The White House is pushing for multiple pauses in Israel’s war against Hamas in Gaza so that aid can be let in, and people can be allowed to safely leave the region.
U.S. Secretary of State Anthony Blinken said at a meeting with Israeli Prime Minister Benjamin Netanyahu on Friday that discussions about such pauses could facilitate getting hostages released.
Israel on Friday put the latest number of hostages held by Hamas at 241.
But Netanyahu said he would not agree to a cease-fire without the release of hostages.
‘We see this as a way of further facilitating the ability to get assistance in… to the people who need it,’ Blinken said. ‘We see it as a way also, and very importantly, of creating a better environment in which hostages can be released.’
However, Blinken said that a pause would not be a guarantee that the hostages would eventually be freed.
‘There are no guarantees about anything as a general proposition, and maybe even more specifically in context of the fight against Hamas,’ said Blinken, who also met with Israeli President Isaac Herzog and the country’s war cabinet. U.S. Ambassador to Israel Jack Lew, who was voted into his position on Tuesday, joined Blinken on the trip.
‘But we are absolutely focused on getting hostages back and getting them back to their families in safety,’ Blinken said. ‘And we believe that, among other things, a humanitarian pause could help that effort, could facilitate it.’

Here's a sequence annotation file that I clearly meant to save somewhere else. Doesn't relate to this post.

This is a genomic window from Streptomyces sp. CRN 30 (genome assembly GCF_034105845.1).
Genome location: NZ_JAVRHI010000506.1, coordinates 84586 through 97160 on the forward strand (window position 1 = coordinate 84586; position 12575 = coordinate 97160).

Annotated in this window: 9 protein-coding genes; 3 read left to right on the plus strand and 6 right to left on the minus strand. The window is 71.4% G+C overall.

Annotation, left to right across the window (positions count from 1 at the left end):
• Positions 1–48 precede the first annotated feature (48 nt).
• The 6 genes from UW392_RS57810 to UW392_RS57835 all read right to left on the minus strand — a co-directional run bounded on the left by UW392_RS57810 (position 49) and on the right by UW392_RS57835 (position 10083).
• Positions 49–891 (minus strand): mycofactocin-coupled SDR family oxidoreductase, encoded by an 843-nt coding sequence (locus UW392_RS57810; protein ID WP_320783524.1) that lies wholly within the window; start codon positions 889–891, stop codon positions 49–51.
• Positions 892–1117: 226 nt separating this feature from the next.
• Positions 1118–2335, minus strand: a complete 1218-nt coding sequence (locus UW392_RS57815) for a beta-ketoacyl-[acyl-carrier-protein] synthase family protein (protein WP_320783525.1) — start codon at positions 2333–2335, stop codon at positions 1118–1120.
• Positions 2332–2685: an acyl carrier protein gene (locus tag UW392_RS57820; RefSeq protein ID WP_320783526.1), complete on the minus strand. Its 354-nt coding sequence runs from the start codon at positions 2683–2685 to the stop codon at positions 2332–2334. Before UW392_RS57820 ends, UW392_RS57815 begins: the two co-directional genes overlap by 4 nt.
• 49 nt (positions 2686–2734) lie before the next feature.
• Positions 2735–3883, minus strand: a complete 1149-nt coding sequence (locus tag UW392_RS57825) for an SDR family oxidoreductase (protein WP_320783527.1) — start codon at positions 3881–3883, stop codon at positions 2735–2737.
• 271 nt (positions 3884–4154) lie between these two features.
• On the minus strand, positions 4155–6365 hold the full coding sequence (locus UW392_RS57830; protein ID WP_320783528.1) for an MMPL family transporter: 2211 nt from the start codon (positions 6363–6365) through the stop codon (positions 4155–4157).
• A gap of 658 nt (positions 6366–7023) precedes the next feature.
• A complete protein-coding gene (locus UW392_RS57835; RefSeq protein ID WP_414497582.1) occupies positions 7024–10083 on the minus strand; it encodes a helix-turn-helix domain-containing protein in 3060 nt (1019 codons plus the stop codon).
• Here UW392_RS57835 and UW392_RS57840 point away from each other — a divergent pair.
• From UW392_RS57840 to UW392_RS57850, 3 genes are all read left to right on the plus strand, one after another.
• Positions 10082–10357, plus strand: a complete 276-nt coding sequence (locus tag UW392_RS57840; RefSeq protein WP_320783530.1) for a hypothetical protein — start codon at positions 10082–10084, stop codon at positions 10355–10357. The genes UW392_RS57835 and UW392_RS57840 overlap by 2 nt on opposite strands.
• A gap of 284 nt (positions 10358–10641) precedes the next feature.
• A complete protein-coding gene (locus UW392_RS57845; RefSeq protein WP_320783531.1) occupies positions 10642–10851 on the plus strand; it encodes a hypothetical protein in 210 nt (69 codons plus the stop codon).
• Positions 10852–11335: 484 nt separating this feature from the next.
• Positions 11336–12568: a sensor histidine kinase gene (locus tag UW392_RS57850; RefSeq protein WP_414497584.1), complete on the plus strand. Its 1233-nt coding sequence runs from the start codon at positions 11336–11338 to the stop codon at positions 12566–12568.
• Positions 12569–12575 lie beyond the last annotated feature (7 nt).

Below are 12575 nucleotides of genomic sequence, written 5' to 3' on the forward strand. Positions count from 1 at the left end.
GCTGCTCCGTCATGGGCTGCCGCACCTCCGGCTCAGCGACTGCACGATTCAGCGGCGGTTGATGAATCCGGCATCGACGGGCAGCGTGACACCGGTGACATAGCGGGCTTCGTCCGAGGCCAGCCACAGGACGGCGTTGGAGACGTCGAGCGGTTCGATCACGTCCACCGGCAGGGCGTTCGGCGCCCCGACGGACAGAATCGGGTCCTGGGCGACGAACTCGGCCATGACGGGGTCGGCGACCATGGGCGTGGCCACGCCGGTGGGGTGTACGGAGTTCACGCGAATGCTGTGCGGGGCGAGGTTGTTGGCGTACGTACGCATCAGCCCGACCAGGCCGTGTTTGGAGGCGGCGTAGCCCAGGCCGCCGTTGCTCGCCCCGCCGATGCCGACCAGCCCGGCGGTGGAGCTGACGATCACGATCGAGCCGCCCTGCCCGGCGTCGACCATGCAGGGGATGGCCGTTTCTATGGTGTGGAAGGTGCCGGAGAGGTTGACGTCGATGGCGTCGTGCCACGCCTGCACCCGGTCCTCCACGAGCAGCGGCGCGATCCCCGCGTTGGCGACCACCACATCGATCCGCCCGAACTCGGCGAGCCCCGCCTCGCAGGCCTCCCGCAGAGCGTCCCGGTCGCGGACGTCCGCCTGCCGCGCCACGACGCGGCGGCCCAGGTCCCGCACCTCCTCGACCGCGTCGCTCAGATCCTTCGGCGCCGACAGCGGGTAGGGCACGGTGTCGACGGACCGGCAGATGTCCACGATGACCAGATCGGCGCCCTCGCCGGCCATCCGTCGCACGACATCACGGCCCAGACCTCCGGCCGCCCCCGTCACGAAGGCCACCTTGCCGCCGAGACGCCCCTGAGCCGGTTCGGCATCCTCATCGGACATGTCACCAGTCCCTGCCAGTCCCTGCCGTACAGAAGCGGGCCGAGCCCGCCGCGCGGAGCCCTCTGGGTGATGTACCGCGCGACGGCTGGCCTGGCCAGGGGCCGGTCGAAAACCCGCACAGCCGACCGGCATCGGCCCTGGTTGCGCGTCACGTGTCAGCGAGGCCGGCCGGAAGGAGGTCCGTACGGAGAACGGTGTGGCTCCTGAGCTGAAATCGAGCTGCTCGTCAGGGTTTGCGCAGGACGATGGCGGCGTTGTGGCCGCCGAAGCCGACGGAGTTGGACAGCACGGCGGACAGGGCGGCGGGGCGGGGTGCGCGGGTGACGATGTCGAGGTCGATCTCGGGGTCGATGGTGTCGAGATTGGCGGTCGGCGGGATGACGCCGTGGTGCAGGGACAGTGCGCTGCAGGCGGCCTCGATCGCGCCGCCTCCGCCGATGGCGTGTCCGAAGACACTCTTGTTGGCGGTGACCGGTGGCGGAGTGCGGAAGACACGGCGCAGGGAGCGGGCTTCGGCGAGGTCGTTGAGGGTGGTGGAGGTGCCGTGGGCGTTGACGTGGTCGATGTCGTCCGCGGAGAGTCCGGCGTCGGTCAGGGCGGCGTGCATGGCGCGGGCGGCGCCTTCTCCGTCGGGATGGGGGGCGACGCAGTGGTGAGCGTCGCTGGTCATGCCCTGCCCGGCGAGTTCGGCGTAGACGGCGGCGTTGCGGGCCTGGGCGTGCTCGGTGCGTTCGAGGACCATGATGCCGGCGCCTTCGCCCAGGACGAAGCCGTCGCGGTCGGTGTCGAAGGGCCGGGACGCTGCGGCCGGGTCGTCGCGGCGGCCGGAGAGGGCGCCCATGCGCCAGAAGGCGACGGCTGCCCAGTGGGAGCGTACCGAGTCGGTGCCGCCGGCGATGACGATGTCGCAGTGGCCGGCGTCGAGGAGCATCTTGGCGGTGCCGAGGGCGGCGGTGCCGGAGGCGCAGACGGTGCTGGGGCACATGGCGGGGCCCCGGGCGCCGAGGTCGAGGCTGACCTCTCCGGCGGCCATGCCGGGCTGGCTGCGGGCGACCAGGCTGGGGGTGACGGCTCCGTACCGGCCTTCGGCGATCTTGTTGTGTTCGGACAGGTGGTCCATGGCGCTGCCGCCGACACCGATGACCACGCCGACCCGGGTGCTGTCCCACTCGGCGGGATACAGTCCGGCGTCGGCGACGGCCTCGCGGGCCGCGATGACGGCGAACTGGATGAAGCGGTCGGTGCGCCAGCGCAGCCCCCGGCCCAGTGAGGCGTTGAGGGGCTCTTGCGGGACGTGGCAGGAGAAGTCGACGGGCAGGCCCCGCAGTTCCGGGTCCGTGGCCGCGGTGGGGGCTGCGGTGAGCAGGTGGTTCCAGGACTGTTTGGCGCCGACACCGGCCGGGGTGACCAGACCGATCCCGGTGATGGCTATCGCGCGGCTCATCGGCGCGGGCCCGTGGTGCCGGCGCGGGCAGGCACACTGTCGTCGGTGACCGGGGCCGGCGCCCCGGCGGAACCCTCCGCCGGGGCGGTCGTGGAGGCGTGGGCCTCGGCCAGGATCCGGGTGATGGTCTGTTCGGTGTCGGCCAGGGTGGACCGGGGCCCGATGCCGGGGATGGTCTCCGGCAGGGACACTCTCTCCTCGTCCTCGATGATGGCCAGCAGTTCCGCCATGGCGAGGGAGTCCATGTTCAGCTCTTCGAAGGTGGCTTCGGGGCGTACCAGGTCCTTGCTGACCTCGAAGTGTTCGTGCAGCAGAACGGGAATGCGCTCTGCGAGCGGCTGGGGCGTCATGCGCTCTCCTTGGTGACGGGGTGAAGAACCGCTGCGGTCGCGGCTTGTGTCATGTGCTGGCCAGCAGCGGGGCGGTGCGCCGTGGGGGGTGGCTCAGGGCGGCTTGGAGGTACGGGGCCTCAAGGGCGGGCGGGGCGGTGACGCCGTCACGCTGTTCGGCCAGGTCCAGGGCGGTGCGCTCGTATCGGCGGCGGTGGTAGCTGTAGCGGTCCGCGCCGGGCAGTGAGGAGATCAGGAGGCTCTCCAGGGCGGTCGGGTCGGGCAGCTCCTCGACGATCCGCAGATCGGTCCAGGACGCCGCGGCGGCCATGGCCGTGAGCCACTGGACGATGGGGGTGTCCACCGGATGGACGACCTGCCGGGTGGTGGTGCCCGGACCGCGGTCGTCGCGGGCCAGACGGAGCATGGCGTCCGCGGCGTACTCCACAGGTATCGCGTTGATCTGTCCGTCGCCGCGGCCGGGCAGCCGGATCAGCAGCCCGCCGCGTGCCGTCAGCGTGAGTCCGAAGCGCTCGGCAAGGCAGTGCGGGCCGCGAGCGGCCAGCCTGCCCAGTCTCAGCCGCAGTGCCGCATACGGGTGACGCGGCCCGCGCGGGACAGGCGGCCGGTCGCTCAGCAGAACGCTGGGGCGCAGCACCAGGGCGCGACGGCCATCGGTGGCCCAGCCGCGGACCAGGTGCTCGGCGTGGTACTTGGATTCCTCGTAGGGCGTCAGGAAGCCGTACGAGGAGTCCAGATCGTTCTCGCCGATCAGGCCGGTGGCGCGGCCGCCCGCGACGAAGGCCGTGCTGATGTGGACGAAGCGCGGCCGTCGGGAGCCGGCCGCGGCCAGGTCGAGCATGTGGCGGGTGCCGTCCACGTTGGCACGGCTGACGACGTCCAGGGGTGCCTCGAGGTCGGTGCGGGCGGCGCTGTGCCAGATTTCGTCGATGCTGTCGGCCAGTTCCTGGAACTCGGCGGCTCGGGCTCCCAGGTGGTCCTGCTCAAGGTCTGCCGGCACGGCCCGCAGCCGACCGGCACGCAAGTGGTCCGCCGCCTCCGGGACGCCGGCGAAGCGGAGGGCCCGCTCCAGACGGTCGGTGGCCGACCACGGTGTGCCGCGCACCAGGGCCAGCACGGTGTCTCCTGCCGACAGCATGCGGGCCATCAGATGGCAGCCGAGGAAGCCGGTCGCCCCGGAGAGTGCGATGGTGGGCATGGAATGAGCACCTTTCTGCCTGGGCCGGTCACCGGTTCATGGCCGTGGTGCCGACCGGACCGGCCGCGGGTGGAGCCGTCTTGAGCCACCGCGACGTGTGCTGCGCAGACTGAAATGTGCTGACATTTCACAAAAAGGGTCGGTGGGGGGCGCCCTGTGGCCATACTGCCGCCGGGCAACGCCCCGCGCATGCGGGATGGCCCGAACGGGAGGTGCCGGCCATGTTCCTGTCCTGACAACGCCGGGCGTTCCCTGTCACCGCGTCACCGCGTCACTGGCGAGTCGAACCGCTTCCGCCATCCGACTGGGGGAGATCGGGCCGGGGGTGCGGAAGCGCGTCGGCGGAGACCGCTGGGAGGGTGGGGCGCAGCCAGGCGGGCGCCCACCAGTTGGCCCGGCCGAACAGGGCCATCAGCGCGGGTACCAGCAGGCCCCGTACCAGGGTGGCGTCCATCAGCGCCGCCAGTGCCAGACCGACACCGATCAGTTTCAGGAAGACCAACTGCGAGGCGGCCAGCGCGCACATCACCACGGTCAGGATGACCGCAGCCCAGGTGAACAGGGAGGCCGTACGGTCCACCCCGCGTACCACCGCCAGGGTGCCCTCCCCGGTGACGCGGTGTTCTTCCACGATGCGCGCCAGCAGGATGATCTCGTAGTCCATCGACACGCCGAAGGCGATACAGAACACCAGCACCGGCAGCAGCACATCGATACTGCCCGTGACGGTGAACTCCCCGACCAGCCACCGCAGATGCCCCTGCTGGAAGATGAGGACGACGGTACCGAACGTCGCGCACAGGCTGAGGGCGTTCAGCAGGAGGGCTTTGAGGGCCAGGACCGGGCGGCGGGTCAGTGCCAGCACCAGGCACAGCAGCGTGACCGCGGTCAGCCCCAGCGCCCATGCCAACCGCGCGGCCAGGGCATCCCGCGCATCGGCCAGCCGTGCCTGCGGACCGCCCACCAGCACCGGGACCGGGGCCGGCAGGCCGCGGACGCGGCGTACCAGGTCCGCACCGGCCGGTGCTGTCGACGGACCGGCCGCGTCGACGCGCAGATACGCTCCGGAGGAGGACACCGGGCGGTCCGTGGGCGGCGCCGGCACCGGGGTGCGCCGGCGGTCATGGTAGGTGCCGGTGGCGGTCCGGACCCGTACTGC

National Security Council spokesperson John Kirby first raised the issue of multiple pauses Thursday, the first time the Biden administration has called for multiple pauses. Kirby said at a White House briefing that Israel had agreed to a pause last month that led to the release of two hostages.
The administration is hoping that multiple pauses can provide the conditions for further releases. The White House also revealed that at least 79 American dual citizens have crossed into Egypt from Gaza since Wednesday.
The U.S. has so far resisted calls for a cease-fire in the weekslong conflict, with Kirby saying that it would only help Hamas.
‘We believe that a general cease-fire would benefit Hamas in providing them breathing space and time to continue to plot and execute attacks on… on the Israeli people,’ Kirby said Thursday at the White House briefing.
Netanyahu on Friday also rejected international requests for a humanitarian cease-fire.
‘Israel refuses a temporary cease-fire that does not include the return of our hostages,’ Netanyahu said Friday in a televised address.
Blinken, too, pushed back on calls for a cease-fire.
‘We stand strongly with and behind Israel in its right and obligation to defend itself, defend its people and take the steps necessary to try to ensure that this never happens again,’ Blinken said.
‘Nothing, nothing has changed. And that won’t change with regard to Lebanon, with regard to Hezbollah, with regard to Iran. We have been very clear from the outset that we are determined that there not be a second or third front opened in conflict.’
Meanwhile, the Israeli Defense Forces (IDF) said Friday morning that its troops had killed a Hamas commander in an overnight airstrike in Gaza.
IDF fighter jets struck infrastructure and killed Mustafa Dalul, the commander of the Sabra Tel al-Hawa Battalion, among other Hamas terrorists, the IDF said.
Dalul, an IDF spokesperson said, had taken a ‘central part in managing the combat against IDF troops in the Gaza Strip.’
Dalul also held a number of positions in the Hamas battalion in recent years.